Last week, board members of the Corning-Painted Post School District voted to step out on its own. Starting next year, the district will no longer be using the state designed curriculum.
Michael Ginalski, Superintendent of the Corning-Painted Post School District, says the roll-out of Common Core was flawed from the beginning.
“What we were trying to do was change the tire on a car while the car was still running with this initiative.”
He says teachers found errors in some of the math modules and that many of the lesson plans weren’t even ready when school started this year.
The teaching modules from the state are optional and the district will still be required to meet the new testing standards.
Ginalski admits that he is stepping out into the dark by breaking with the state’s lesson plans but he is hoping it will make his district stronger.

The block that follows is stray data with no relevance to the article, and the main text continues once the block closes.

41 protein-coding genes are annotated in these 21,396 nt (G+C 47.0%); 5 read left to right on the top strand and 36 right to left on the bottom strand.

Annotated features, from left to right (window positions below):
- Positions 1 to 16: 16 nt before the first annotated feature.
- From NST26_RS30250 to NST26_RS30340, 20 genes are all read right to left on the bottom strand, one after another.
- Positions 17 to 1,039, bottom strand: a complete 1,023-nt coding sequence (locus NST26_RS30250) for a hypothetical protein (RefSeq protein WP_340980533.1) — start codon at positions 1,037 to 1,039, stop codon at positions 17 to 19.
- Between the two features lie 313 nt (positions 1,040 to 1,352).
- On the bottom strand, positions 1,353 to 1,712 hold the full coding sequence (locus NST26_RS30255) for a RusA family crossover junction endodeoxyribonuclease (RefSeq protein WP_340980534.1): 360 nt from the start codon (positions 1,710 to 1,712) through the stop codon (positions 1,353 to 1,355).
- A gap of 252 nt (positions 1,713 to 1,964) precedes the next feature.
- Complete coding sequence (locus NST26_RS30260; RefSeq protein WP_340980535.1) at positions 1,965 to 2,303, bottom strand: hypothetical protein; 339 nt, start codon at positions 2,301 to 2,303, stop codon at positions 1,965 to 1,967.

“I am confident in the end that kids in Corning-Painted Post are going to have curriculum that’s aligned to the new standards.”
And Ginalski may be getting some support from Albany. Assembly Speaker Sheldon Silver is urging a two-year delay before Common Core is used to evaluate teacher or student performance.
“You can’t propose an entirely new curriculum, an entirely new set of standards, and say, here it is, teach to it.”
The state Board of Regents will issue a report soon, and its expected to include changes to the way the standards are being implemented, but not a delay. Members of the legislature have threatened to pass legislation if the Regents don’t go as far as many lawmakers are calling for.
Ginalski says his district will press ahead and start planning out a new curriculum for the next school year.